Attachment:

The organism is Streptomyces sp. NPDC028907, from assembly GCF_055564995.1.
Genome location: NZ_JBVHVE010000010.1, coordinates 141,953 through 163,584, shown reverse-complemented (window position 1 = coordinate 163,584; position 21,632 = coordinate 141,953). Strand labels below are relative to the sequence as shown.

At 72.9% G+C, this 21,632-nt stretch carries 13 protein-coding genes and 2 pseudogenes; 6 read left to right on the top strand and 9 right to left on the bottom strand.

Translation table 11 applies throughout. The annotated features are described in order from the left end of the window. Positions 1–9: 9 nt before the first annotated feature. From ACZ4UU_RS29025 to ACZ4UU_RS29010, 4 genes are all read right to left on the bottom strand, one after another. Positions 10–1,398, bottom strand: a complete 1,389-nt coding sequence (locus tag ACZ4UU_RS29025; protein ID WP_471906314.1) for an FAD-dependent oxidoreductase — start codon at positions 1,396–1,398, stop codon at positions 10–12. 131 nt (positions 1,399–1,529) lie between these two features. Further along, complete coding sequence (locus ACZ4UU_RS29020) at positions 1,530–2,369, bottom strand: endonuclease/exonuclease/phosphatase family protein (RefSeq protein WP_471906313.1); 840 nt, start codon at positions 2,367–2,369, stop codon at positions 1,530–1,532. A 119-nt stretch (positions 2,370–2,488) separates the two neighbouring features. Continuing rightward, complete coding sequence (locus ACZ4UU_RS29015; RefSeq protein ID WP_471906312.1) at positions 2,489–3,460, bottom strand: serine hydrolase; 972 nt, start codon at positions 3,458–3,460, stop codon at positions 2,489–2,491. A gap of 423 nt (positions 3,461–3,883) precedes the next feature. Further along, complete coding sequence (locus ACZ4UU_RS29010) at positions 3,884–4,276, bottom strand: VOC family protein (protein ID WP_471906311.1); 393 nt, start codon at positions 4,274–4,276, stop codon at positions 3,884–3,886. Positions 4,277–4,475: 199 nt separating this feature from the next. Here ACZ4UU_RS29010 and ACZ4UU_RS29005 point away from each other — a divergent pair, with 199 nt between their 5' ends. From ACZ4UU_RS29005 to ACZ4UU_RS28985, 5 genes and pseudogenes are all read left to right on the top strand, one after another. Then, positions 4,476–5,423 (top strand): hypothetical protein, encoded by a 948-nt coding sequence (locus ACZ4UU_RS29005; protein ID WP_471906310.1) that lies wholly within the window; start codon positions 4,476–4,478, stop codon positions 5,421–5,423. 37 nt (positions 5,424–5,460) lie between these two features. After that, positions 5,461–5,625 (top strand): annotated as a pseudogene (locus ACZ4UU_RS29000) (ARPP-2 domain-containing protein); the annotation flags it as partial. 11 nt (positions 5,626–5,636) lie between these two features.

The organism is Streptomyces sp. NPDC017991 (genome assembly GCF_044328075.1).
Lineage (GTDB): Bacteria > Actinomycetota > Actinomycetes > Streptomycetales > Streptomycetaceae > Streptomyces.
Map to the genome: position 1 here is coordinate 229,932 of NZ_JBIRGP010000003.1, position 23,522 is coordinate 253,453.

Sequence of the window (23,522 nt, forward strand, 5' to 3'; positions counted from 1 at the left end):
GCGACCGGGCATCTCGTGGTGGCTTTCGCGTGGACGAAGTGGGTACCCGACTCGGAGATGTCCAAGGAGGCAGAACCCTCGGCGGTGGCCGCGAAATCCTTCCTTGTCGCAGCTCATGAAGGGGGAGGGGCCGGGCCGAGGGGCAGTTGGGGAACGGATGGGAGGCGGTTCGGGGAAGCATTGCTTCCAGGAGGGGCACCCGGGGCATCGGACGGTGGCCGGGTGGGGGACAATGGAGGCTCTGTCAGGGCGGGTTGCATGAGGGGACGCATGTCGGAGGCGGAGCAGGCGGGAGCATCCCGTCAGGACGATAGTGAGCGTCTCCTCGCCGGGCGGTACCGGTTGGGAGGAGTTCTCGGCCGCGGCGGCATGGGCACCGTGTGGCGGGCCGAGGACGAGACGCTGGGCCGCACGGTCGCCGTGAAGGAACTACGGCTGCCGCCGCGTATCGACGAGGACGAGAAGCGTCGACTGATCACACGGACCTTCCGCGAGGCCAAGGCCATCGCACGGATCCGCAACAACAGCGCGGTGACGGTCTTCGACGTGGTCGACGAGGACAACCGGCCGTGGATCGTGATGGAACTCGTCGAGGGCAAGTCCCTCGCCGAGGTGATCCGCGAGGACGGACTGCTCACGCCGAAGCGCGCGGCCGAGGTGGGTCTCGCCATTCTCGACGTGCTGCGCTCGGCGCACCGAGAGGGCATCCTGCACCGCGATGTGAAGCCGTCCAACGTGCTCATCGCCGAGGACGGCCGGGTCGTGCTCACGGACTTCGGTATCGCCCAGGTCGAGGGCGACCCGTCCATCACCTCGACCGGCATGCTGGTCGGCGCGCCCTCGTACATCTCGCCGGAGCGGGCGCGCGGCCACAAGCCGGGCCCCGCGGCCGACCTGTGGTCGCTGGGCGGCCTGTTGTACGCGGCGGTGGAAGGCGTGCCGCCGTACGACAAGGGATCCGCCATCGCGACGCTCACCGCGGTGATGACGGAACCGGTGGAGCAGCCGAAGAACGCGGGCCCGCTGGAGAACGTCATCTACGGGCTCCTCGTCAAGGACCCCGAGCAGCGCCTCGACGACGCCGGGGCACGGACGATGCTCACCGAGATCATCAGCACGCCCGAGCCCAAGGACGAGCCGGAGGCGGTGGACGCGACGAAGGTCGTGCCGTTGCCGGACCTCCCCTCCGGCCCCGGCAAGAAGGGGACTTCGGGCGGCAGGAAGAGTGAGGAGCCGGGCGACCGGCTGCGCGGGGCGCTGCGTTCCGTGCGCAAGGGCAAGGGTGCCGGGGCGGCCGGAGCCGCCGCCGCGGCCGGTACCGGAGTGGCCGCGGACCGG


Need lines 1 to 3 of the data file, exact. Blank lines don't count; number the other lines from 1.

The organism is Streptomyces sp. NPDC028907, from assembly GCF_055564995.1.
Genome location: NZ_JBVHVE010000010.1, coordinates 141,953 through 163,584, shown reverse-complemented (window position 1 = coordinate 163,584; position 21,632 = coordinate 141,953). Strand labels below are relative to the sequence as shown.

At 72.9% G+C, this 21,632-nt stretch carries 13 protein-coding genes and 2 pseudogenes; 6 read left to right on the top strand and 9 right to left on the bottom strand.